BAY VILLAGE -- Two investigations are underway into the near drowning Monday of three people at Huntington Beach. One of the three people, a teacher, remains in critical condition.
Laura Recco, 46, of Seven Hills was pulled into the lake when she tried to rescue a child who had been taken out by a rip current. According to her husband Frank Recco, her heart stopped for up to 20 minutes while she was in the water.
The child, Diamond Harris, 9, was listed in good condition, and a third victim, lifeguard Christian Pesarchick, 19, was also on the way to full recovery.
Recco was one of four teachers who came with Harris and four other students on the annual day at the beach outing of the Positive Education Program which serves children who have special learning needs.
Harris was suddenly pulled into the lake by a powerful rip current about 10:30 a.m., half an hour before the beach officially opened. Recco, who tried to go after her was also dragged by the current. Lifeguard Pesarchick, who was just getting ready to go on duty, tried to rescue both and was overcome by the rip currents.
He and the others were eventually rescued by half a dozen other lifeguards nearby, and by a passerby, Clint Kranes of Elyria. Kranes is a Navy veteran who credited his military training with allowing him to endure the relentless currents.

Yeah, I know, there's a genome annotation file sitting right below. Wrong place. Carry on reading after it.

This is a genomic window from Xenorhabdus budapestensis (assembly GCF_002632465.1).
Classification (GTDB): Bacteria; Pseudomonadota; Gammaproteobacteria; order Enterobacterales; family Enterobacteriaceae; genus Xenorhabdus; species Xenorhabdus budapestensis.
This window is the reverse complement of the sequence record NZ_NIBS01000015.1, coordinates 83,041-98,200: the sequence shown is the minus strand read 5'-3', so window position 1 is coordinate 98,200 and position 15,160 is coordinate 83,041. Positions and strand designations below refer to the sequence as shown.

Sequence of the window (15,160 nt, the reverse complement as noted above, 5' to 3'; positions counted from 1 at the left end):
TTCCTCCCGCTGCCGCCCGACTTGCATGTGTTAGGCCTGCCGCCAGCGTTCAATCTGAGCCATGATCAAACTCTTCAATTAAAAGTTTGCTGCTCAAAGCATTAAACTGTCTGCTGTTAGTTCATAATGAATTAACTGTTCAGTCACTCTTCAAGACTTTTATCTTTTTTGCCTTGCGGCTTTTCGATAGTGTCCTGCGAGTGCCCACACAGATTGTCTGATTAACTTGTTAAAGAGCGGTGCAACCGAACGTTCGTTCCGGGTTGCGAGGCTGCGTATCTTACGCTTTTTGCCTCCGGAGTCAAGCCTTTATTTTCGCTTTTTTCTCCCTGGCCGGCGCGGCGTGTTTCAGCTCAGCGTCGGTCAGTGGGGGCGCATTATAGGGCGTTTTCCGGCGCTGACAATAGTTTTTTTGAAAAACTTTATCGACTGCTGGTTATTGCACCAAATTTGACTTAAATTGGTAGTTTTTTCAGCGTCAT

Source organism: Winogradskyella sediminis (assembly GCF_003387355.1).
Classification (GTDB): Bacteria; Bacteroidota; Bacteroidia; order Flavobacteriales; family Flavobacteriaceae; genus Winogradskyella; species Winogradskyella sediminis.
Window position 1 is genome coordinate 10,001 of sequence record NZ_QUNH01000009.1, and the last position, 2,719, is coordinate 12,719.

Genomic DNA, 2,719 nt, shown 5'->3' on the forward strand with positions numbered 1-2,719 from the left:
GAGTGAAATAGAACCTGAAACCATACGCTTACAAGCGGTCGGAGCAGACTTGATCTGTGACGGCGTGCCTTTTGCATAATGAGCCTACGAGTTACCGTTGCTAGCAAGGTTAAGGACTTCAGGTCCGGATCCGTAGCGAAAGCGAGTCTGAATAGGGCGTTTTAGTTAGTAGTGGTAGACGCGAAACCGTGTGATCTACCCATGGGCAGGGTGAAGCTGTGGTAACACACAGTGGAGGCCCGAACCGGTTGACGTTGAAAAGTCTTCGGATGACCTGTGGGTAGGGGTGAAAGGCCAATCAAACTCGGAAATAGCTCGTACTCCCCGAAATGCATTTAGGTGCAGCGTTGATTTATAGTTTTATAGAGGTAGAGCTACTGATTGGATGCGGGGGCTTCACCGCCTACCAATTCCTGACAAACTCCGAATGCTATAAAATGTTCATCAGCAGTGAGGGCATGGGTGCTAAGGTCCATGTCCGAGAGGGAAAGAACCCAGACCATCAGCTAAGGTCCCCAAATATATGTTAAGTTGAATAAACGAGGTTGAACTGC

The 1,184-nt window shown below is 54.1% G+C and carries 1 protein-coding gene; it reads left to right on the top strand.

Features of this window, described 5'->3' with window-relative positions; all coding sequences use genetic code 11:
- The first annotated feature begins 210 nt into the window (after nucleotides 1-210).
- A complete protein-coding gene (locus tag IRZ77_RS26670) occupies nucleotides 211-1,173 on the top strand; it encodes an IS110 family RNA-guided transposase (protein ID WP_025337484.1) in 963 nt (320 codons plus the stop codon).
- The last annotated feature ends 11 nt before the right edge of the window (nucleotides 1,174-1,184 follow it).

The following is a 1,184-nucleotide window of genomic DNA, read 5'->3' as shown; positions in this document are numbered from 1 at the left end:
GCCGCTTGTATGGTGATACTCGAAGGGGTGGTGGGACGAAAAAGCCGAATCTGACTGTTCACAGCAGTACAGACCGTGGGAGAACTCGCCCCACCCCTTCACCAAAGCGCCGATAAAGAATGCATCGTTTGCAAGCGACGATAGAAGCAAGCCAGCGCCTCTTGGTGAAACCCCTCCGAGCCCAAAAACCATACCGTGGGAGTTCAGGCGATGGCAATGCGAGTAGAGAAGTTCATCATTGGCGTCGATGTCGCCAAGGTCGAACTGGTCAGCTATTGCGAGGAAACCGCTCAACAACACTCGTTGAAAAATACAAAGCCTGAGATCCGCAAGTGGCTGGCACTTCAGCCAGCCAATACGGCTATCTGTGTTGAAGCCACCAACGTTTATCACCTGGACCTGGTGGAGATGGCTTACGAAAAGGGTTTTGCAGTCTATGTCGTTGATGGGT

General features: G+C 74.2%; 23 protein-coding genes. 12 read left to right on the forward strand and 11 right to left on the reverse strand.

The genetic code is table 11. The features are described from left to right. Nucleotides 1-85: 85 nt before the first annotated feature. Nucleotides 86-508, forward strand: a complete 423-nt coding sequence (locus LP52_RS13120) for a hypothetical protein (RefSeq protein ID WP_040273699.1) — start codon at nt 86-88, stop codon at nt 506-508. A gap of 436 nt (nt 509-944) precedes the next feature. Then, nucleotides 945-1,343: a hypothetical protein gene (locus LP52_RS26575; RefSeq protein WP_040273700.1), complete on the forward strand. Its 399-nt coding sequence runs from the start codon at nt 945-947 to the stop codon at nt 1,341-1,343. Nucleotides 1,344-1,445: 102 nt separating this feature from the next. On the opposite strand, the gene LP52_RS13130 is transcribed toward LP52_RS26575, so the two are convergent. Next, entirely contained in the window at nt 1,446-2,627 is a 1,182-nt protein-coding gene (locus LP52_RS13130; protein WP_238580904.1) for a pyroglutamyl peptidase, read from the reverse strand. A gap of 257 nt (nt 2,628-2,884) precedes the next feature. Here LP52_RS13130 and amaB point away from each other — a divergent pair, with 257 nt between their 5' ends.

Why some children and adults ventured into the water before the beach was officially opened and before lifeguards were on duty, and with dangerous conditions on the lake is being investigated by both Metroparks Rangers and by the Positive Education Program.
"Our Metroparks Rangers are certified peace officers in the state of Ohio," said Jane Christyson, spokesperson for the Cleveland Metroparks.
"We have a skilled staff of detectives who took statements from everyone who witnessed the incident at Huntington Beach. They will compare the statements, investigate, and then issue a report from that."
The Positive Education Program said in a statement that the incident "prompts the need to do a thorough internal investigation of how the decision was made to proceed with this year's annual beach visit."
"Many questions will be asked of our staff, and will need to be answered," the statement continued. PEP also said that all of its energy at present is devoted to seeing to Recco's recovery, and that of Diamond Harris.
"What possessed them to go on to that beach," said a beach-goer Tuesday at Huntington, who witnessed the Monday incident. "With the rip tides like that, I wouldn't even go down there."
The beach was closed for a time Tuesday because of similar wind, wave, and current conditions. It had reopened by afternoon.
Recco's husband Frank told WKYC he is sure his wife and the other adults who went on the PEP beach outing Monday took precautions when they saw the rough waters and high waves.
"Oh, she did, yes" Recco said Monday evening. "There was a group of people there, adults, and I'm sure they did. That's why they kept them (the children) up close, you know, in the shallow part of the water."
Recco was not sure if the group knew the beach was not officially open and that lifeguards were not yet officially on duty, although several were preparing to take their places.
"I think that's the tough part," Recco reflected. "I don't know if they were looking around for lifeguards at the time."
Recco was certain that his wife, who was PEP's teacher-counselor of the year in 2006, risked her life to save Diamond Harris. "I know how Laura is. She always puts the kids first and herself second. So it doesn't surpirse me that she put herself in harm's way to do that."